May 7, 2009
Filesystems and Storage
Every bit counts. From a single byte to billions of images, from one line of text to a gigantic tangled semantic web of documents, from clay tablets to 3D holographic memory, storage and the means to organize storage have always been important to humanity. Never underestimate the bandwidth of a station wagon full of tapes, it was said; a sailboat crossing the Atlantic still manages rates of a little over 1GB/s end-to-end.
A petabyte of storage weighs about as much as a small car, but a large physics experiment can fill that up in less than a week. The modern rate of data production and amount of data storage --and crucially also data search and retrieval-- have pushed the limits of computer storage and the traditional file system further and further back.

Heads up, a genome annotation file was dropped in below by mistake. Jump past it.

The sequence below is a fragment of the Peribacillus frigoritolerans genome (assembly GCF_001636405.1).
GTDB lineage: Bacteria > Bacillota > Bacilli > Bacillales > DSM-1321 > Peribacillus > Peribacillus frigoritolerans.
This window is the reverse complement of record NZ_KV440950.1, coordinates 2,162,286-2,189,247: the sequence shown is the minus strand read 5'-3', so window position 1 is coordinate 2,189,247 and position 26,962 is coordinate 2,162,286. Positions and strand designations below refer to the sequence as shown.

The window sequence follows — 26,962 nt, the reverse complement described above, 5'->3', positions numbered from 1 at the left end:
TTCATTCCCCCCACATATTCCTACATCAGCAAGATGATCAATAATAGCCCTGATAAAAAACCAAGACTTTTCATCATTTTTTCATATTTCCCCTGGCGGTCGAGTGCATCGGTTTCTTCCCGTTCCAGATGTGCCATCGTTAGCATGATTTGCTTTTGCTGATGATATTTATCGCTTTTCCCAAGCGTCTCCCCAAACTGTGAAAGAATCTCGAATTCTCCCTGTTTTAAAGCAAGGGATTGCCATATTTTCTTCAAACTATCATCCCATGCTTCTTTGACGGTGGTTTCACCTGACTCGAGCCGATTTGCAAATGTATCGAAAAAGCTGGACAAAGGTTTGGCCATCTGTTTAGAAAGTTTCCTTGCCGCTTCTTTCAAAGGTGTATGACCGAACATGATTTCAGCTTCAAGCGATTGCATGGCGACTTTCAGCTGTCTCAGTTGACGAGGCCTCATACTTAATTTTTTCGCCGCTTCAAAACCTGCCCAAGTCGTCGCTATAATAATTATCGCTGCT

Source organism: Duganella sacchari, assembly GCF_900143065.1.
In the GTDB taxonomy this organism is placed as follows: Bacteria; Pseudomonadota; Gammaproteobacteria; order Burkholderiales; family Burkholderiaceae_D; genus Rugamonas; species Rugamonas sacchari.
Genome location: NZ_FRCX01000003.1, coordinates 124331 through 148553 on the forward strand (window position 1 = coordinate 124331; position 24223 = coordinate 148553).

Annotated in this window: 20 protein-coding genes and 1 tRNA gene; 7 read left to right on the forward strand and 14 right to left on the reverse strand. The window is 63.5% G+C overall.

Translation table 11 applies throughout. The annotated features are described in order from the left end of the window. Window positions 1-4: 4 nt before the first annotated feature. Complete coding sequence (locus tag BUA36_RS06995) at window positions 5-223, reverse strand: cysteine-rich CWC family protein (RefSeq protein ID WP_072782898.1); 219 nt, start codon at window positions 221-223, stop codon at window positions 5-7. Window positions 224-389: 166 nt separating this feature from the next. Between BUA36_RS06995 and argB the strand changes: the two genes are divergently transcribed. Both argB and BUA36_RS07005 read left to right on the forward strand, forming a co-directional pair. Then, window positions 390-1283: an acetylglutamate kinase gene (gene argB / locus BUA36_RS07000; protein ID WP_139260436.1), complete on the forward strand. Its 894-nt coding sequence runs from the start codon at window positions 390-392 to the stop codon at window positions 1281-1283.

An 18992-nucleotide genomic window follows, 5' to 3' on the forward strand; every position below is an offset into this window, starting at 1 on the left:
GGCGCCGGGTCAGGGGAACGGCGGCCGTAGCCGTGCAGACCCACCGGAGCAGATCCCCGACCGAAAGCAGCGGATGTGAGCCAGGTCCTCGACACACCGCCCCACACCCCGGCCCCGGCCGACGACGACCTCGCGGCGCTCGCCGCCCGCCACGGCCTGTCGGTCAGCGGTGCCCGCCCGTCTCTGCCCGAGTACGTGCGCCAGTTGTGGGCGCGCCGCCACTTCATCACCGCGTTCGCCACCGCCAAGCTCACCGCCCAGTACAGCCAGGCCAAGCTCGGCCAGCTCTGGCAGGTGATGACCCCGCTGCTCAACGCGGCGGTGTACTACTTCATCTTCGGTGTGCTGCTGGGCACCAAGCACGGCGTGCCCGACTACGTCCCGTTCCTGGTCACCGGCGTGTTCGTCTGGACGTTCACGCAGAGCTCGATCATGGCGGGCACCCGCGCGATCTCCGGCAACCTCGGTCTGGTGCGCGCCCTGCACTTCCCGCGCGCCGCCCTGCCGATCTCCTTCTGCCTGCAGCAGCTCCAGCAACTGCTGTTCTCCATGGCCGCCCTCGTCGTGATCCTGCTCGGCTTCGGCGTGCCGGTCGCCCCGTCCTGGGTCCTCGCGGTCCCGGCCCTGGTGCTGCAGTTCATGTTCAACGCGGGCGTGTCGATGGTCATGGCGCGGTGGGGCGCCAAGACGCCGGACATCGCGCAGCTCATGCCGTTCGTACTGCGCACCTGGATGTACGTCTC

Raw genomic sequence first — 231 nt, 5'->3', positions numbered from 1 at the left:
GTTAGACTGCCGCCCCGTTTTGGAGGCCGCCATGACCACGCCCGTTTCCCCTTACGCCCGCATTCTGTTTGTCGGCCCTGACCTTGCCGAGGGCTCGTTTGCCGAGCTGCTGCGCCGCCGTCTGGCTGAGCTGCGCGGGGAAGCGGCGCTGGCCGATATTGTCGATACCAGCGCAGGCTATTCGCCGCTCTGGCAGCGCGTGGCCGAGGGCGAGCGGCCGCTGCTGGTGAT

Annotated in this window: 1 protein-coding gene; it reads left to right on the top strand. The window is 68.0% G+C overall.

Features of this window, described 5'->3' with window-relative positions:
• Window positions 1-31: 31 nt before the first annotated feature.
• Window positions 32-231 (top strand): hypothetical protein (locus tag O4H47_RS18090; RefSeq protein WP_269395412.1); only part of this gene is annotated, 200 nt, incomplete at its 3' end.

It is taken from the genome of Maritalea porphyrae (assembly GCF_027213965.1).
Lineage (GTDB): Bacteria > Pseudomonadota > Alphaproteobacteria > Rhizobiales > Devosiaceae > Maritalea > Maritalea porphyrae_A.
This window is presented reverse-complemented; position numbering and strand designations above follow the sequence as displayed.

The NLUUG Spring Conference 2009 focuses on storage and the means to organise it: file systems, physical storage, connections and search.
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